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  • Diana Schneidman

Crappy blog comments: A peek behind the curtain

As someone who maintains a blog, I’ve decided to “pull back the curtains,” as they say in the world of marketing experts, so you can see the types of comments I receive for my blog. As a result, I hope to motivate us all to write more useful comments on the blogs of others.

Within this article I’ve inserted some of the questionable blog comments I’ve received lately that are in some middle space between useful and clearly spam. These are all comments that I have labeled as spam, reprinted in full exactly as they were submitted. What do you think?

Great points altogether, you simply gained a brand new reader. What could you recommend in regards to your publish that you made some days in the past? Any positive?

First, background on the mechanics of a blog. As many others do, I maintain my blog in Wordpress. I have it set up so that if I have already approved a comment by an individual, their future comments will go live without my approval (though I can delete them later). A comment from a new person must be approved by me; if I do not approve it, I label it as either “trash” or “spam.”

Why do people post comments to blog articles? Of course, one reason is to engage in conversation about the topic up for discussion. In practice, commenters also seek to create Google-juice-creating links to their own websites and to generate curiosity so that readers click on the link to the commenter’s content, creating incoming traffic.

Because of reading your blog Ive decided to create my own I had never been interested in keeping a blog until I saw how helpful yours was then I was

The problem is that most of the comments I receive don’t add anything. In fact, they are so unspecific and suspicious that I label them as spam.

What is spam? Spam is in the eye of the beholder, I believe. I’d like to say that I know it when I see it, but I’m not sure of that. I have some comments that reside in my in-box for awhile while I look at them over time and try to decide what to do with them.

I’m pretty picky. I look at other people’s blogs and see comments that I would exclude. But then, I write my articles and blogs for human readers with much less attention to scoring well on Google, given that I don’t post in the quantity needed to be really successful in that realm.

some genuinely howling work on behalf of the owner of this internet site , absolutely outstanding subject material .

Here are criteria that I use in making a decision on which comments to approve for my blog:

  • The comment is poorly written. I am not concerned with minor typos, but some comments have such an unusual choice of sophisticated yet poorly used words that they appear to be written by spinning software or by an uneducated person pulling words from a thesaurus.

  • The comment does not relate specifically to the article to which it refers. Some people write that they really appreciate what I wrote and it has changed their lives and will help so many other people. Much as I love a compliment, I do not take a comment seriously if it doesn’t respond to something specific in my post.

  • The product or the service offered by the commenting individual in no way relates to my business. One of my blogs is about freelancing and consulting; the other supports my practice as a freelance writer specializing in insurance and financial. I don’t see why people who sell irrelevant consumer goods want a link from my blog.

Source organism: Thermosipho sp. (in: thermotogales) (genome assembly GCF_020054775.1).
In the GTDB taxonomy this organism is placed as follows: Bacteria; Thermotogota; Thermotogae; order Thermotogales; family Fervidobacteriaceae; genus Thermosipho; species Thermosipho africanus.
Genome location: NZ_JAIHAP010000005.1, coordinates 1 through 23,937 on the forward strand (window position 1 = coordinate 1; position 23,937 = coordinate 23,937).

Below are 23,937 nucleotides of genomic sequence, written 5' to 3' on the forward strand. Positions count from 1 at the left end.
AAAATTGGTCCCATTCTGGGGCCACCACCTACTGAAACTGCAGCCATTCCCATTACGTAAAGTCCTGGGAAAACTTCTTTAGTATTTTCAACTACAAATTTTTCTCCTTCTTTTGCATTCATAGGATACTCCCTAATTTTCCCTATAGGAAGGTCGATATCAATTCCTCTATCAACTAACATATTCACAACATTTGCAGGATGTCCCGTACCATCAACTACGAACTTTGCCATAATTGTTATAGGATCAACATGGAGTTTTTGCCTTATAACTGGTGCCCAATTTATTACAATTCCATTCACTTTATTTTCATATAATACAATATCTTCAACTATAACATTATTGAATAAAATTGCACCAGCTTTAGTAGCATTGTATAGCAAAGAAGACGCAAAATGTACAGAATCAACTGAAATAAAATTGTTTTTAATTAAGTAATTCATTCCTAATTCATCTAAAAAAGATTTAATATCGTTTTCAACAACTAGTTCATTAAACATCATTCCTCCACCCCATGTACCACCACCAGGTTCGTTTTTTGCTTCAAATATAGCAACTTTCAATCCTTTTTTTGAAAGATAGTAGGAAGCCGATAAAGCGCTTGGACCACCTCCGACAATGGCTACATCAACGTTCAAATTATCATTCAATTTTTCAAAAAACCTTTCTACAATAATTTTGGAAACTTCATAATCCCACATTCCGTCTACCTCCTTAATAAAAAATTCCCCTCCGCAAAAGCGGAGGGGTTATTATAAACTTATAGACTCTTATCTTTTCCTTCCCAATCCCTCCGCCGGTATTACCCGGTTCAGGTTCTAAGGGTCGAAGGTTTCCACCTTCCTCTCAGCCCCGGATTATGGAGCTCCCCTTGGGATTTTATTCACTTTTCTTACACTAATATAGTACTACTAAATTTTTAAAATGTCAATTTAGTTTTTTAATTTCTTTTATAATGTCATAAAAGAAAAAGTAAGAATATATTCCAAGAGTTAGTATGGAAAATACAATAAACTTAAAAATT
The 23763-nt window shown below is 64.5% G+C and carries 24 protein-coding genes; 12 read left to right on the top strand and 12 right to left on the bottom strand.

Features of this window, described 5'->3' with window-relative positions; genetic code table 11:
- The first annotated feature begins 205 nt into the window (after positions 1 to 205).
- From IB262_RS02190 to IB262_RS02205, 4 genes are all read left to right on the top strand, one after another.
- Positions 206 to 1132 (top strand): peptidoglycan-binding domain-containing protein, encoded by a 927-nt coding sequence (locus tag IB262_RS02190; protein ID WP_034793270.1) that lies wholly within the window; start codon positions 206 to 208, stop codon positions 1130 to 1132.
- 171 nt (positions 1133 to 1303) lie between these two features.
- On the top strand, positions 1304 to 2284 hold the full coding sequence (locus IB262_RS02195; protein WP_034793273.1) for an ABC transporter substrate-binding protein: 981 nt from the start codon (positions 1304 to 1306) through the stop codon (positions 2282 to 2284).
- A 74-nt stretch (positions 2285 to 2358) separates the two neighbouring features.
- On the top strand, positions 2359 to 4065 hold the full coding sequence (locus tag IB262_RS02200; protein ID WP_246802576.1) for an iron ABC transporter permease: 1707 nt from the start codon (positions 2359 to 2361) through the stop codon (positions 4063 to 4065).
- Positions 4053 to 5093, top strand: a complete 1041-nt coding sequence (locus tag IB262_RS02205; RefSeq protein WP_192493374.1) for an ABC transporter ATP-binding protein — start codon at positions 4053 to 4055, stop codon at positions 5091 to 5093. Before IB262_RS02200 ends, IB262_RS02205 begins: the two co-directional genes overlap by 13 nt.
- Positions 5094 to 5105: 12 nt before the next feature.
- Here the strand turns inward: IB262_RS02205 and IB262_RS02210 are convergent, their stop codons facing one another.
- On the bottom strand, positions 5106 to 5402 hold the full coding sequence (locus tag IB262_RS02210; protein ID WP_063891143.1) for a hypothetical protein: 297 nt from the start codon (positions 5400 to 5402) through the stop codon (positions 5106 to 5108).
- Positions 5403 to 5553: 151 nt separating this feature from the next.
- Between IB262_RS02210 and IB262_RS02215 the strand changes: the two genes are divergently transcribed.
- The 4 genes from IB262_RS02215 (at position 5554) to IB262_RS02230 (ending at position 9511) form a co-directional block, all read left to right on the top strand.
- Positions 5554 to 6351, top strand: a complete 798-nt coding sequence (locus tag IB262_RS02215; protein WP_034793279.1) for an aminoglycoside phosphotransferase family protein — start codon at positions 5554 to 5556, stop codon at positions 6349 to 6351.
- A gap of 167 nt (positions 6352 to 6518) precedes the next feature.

• The commenter does not appear to be working from a valid email address or website. Signs of a throw-away email account may include long strings of consonants or other meaningless gibberish. I expect to see at least a first name or initials with a number that may be a house number or birth date. When I get a comment from someone at, I get suspicious.

  • The extension on the account is for a foreign country for which I have few if any followers.

Of course, one of these criteria on its own isn’t a deal breaker. For instance, I’m pleased to have residents of other countries connect with me. However, sometimes things just don’t feel right.

I simply wanted to appreciate you all over again. I’m not certain the things that I could possibly have taken care of without those creative concepts contributed by you over that theme. It had become a very intimidating circumstance in my position, however , taking note of a new well-written tactic you handled it took me to cry for contentment. I am happy for the support and even expect you realize what a powerful job you have been carrying out teaching other individuals using a blog. Probably you have never come across any of us.

The list above focuses on characteristics that I avoid in approving comments and those who write them. Now I’d like to change them around and show what I welcome:

  1. Well-written comments with excellent grammar, spelling, punctuation and word choice.

  2. Comments that mesh with the topic of the original post rather than vague statements that could fit any blog entry or any blogger, no matter how full of praise they may be.

  3. Comments from people whose online presence is relevant to what I offer and the subject matter of my blog.

  4. Email addresses and / or websites that appears to be valid and a primary account.

I simply wanted to thank you so much yet again. I do not know what I would have made to happen in the absence of the tips and hints shown by you on this topic. It was a very depressing condition for me personally, but observing your skilled style you handled that made me to weep over contentment. Now i am grateful for the assistance and thus trust you know what a great job you have been putting in instructing most people by way of your website. Most likely you haven’t encountered any of us.

Originally posted 4-1-12

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